novel in three parts, and for some readers it may feel a bit too disjointed,
but is worth the effort to meet the many compelling personalities in and about
London.  Many years pass and
readers are introduced to James as a young man, finishing at Oxford, going to
live in London to be a writer, and taking an apartment with another young man,
Christopher Page.  And things
spiral deeper and deeper into the dark side of London.

 Owen
spins her tale of undead existing among the living with care, hiding away her
secrets like the painting hung behind a door at the top of the stairs,
parceling out information in hints that will keep the reader interested even
over the course of the novel’s 500-plus pages.  In revelation after revelation, Owen builds her case for the
undead like Sherlock Holmes himself—when you have eliminated the impossible,
whatever remains, however improbable, must be the truth.  When, after the death of their aunt, Charlotte
can’t get in touch with James, she travels to London and instead finds quite a
different situation than she’d expected, and must make decisions she’d never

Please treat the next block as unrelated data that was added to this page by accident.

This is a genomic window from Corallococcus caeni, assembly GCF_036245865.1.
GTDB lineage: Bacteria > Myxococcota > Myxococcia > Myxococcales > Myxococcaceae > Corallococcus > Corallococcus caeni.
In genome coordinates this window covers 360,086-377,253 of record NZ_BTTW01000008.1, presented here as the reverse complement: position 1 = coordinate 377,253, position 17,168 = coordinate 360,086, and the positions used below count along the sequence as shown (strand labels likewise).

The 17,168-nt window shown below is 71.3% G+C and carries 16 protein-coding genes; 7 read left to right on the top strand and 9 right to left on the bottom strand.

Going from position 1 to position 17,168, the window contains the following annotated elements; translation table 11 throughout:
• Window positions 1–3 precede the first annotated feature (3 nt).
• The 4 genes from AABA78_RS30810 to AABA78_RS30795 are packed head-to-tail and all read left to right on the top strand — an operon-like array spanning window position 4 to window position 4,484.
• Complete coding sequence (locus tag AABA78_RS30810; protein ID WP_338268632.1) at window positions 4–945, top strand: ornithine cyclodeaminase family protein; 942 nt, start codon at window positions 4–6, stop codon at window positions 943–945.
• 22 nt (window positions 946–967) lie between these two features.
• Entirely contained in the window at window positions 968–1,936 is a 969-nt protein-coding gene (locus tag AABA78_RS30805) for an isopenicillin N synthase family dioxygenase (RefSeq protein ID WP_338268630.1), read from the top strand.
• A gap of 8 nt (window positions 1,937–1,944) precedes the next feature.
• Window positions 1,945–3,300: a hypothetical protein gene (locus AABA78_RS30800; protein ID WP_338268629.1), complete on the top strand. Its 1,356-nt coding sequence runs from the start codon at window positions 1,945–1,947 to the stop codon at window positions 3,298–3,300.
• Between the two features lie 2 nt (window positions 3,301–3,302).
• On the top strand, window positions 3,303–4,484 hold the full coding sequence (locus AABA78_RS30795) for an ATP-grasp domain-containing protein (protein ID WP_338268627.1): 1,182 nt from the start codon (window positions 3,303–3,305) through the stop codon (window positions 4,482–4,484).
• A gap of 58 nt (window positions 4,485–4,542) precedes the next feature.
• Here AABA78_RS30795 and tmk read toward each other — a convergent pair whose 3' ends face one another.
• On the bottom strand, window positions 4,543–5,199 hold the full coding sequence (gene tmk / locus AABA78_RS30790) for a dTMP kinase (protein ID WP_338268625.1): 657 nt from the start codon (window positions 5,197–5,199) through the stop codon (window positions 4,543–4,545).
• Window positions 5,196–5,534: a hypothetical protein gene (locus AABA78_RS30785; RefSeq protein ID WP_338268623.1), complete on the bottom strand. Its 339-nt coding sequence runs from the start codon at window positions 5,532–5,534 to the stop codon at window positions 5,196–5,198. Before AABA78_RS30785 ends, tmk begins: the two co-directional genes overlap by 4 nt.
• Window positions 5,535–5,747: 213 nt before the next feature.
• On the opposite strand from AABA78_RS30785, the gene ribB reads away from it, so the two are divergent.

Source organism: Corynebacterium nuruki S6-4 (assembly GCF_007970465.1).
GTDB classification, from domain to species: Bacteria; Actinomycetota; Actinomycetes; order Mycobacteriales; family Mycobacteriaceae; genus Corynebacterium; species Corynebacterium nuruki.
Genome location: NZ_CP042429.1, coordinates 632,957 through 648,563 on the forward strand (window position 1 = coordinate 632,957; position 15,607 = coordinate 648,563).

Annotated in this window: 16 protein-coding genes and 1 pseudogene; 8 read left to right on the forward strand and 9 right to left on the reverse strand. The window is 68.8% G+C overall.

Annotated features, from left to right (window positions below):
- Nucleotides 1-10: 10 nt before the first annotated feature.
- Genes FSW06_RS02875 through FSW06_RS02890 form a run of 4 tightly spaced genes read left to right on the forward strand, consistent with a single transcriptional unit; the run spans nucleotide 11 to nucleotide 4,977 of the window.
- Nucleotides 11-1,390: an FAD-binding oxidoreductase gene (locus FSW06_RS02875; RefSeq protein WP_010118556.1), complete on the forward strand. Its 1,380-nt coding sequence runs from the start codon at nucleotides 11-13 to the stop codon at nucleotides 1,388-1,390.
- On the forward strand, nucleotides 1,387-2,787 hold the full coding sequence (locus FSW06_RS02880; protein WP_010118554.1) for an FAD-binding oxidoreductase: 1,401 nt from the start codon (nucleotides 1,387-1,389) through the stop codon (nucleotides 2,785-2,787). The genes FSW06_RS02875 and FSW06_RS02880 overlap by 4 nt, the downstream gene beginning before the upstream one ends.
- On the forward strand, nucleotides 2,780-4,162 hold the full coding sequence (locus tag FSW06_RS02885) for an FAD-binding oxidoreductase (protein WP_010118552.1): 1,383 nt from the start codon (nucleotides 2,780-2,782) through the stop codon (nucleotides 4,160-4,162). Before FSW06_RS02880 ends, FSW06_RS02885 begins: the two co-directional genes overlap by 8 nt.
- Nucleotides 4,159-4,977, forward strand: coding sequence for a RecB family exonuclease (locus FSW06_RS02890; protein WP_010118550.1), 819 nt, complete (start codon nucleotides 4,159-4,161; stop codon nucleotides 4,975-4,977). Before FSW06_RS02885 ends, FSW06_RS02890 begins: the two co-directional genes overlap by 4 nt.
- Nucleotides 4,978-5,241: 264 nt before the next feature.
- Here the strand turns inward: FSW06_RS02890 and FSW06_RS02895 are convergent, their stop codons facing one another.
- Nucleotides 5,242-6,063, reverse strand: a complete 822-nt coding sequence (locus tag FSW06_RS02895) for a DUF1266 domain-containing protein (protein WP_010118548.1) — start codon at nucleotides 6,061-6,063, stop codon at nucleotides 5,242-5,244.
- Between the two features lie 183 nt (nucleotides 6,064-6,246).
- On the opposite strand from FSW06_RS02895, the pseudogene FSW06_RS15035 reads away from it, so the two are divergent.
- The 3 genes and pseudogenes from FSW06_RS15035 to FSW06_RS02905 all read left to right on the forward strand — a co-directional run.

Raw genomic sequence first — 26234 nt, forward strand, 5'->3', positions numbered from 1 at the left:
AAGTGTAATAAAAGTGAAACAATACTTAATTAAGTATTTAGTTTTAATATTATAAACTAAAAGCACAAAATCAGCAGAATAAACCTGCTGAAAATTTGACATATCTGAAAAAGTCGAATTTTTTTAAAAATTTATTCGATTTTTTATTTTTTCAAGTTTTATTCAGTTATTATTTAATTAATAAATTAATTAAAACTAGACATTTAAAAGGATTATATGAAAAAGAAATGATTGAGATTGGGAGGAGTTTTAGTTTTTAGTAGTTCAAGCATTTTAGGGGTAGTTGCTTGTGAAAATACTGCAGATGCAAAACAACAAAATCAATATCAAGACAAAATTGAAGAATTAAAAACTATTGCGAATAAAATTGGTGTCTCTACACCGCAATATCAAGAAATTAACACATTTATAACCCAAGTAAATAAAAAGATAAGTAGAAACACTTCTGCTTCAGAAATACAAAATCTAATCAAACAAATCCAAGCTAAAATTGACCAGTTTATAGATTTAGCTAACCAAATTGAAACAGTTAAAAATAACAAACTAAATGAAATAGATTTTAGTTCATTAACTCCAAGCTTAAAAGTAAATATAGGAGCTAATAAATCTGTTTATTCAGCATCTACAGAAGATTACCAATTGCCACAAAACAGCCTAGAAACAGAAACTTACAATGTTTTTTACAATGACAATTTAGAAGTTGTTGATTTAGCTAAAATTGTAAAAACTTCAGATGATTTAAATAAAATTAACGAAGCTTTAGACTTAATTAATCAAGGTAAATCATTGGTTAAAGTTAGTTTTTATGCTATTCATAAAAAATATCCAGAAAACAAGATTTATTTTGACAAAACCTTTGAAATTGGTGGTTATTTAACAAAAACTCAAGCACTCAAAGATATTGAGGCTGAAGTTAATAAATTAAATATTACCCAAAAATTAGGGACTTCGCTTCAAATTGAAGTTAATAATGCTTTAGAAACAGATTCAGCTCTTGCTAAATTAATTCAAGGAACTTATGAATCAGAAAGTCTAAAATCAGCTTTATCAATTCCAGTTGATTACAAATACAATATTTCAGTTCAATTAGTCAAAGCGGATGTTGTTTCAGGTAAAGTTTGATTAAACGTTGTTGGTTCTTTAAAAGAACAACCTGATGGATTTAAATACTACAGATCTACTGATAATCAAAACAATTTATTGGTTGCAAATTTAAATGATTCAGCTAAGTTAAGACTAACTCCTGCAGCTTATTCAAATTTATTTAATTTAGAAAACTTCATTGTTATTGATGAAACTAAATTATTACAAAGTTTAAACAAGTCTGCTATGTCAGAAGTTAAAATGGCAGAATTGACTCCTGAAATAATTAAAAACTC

thought possible. 

The Quick is not just another novel
about vampires, but is a long exploration of the nature of desire: how it can
influence people in ways they could never have anticipated.  Readers of classic English literature
will enjoy the deft touch Owen shows when developing the mood and atmosphere of
her novel and its homage to Oscar Wilde and Bram Stoker.  Those who enjoy seeing an idea
developed from multiple points of view, with care paid to how the same
situation can be viewed differently depending one’s relation to it, will be
attracted to the individuals of the story and how they move through the
plot.  Even though she hides Charlotte
away for nearly a third of the novel, Owen builds out her cast of characters
with strongly developed and interesting women, refreshing in a type of story
generally dominated by men. Both the women and men are drawn to the center of
the plot, forced to rely on their wits and talents to survive.  The final third of the novel is perhaps
drawn out more than necessary, but The
Quick
is still an engrossing and compelling read.